One night, when browsing the web, I must have stumbled upon what was then still called ’21st Century Buddhism’, a podcast which consisted of talks given by Ethan Nichtern, a young teacher in the Shambhala buddhist tradition. That is undoubtedly one of the better coincidences that have shaped my life thus far, as his insights are what eventually convinced me to commit to a regular meditation practice. Here is what he has to say on contemporary buddhism:
“To me, buddhism was this awesome gift, wrapped in really weird packaging. It would almost be like if you gave your friend who was really into football, a signed football from his favourite NFL player, but you wrapped it in frilly, pink paper, so he couldn’t tell what it was and was slightly turned off. He’d say: “I don’t want that. I don’t care what’s in here.” Something felt off about the presentation, but the teachings, once you unwrapped them, felt very relevant to me.“
(from ‘Practice like your Hair is on Fire – Part 1′ © 2009 Ethan Nichtern)
This problem of what he called “retro packaging” is exactly what his teachings help to unwrap. He talks about what’s happening in our mind as we come home from a bar at three in the morning only to aimlessly watch Youtube clips for an hour while we know we have to be at work the next day. Or how when we walk down the street and pass hundreds of people, we can only remember the two that we thought were hot. His podcasts shed light on the whole spectrum of buddhist teachings, ranging from mindfulness, karma, impermanence and desire to money, anger, sex, and almost every other topic we get confronted with in our daily lives.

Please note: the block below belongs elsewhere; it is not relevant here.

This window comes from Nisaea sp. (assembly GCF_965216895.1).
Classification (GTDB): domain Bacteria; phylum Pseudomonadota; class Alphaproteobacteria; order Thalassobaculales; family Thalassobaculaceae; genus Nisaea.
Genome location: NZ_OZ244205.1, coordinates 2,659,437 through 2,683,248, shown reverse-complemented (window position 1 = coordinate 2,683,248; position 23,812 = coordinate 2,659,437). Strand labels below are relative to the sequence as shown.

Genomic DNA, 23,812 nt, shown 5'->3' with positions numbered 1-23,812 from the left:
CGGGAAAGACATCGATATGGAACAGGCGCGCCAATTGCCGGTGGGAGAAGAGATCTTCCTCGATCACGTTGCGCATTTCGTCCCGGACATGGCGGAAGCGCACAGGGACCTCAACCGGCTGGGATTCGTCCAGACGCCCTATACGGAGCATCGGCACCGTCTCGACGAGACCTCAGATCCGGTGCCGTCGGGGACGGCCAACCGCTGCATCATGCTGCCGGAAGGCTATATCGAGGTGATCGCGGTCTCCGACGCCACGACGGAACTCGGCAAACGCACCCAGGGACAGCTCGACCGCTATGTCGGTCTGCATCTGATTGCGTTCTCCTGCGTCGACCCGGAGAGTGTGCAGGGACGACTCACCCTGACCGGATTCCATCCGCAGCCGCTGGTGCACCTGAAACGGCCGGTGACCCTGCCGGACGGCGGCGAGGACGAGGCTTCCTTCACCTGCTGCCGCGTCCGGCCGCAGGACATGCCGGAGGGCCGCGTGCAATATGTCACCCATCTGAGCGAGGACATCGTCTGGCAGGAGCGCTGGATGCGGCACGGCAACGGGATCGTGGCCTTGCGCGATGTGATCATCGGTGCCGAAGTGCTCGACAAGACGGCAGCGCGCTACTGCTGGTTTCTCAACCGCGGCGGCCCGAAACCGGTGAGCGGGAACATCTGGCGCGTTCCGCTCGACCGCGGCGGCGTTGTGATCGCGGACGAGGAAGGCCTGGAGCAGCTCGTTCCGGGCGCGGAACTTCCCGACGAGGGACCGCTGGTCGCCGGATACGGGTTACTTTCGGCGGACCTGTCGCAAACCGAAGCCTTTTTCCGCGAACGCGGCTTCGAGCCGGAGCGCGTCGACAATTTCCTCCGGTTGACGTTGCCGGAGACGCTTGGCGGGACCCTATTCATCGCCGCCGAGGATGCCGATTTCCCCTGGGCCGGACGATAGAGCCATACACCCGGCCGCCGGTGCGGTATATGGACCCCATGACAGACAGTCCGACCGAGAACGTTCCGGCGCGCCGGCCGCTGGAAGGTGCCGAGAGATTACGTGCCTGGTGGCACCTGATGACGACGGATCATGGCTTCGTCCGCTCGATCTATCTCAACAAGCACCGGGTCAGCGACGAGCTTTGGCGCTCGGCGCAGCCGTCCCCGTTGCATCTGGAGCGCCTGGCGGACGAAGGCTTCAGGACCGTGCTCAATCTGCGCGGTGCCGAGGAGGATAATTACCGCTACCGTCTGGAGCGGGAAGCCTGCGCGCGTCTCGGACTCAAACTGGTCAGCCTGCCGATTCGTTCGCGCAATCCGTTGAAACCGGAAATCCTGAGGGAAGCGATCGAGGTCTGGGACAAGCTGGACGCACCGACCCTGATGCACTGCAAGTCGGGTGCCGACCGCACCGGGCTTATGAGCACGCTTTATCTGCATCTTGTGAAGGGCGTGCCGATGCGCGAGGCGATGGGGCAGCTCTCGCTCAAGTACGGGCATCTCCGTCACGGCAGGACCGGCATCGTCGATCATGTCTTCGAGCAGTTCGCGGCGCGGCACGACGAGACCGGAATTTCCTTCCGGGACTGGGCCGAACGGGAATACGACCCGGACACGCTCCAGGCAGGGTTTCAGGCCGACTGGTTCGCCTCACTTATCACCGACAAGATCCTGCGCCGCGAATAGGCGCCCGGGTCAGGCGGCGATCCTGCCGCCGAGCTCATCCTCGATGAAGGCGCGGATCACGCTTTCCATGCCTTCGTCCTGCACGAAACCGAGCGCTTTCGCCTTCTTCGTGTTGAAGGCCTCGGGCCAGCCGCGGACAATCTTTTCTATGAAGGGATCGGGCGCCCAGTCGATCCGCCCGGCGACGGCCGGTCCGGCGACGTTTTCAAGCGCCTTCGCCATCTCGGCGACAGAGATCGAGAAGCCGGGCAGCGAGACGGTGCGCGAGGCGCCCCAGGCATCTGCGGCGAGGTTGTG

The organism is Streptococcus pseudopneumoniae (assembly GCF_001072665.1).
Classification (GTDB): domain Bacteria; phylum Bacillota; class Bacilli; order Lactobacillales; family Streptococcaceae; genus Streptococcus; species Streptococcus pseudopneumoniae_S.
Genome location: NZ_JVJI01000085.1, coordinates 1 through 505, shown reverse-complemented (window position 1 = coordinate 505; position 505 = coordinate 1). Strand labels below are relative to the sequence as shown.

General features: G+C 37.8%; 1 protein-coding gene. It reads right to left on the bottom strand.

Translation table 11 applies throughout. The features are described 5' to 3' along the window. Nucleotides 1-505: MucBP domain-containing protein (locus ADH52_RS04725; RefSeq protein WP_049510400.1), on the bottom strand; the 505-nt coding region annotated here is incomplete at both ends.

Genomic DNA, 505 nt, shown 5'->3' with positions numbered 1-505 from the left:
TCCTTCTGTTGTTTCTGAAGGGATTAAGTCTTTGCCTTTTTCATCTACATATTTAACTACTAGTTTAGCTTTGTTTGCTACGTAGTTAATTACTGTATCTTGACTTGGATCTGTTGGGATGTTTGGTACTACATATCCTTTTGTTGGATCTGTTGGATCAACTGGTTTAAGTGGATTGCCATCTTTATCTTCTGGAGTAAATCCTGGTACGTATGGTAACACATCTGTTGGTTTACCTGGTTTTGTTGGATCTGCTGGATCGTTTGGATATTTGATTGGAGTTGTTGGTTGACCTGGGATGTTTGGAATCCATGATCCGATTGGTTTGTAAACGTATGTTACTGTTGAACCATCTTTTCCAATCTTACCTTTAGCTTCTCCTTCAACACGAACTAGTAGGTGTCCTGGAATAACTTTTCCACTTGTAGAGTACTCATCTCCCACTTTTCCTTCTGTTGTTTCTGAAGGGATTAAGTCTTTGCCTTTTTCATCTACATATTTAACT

Ethan Nichtern has a very likeable way of talking, calm, yet without that grueling air of holiness you can hear with teachers like Thich Nhat Hanh (whose teachings are well worth studying in their own right, mind you), and is quite witty to boot. I’ve found myself bursting out laughing many a time, mainly because of his disarming honesty. I highly recommend listening to some of his talks, and if you have to choose two, listen to ‘Desire’ (recorded on 2009-11-14) first, and then check out ‘The Basics of Working with Your Mind’ (recorded on 2011-01-03)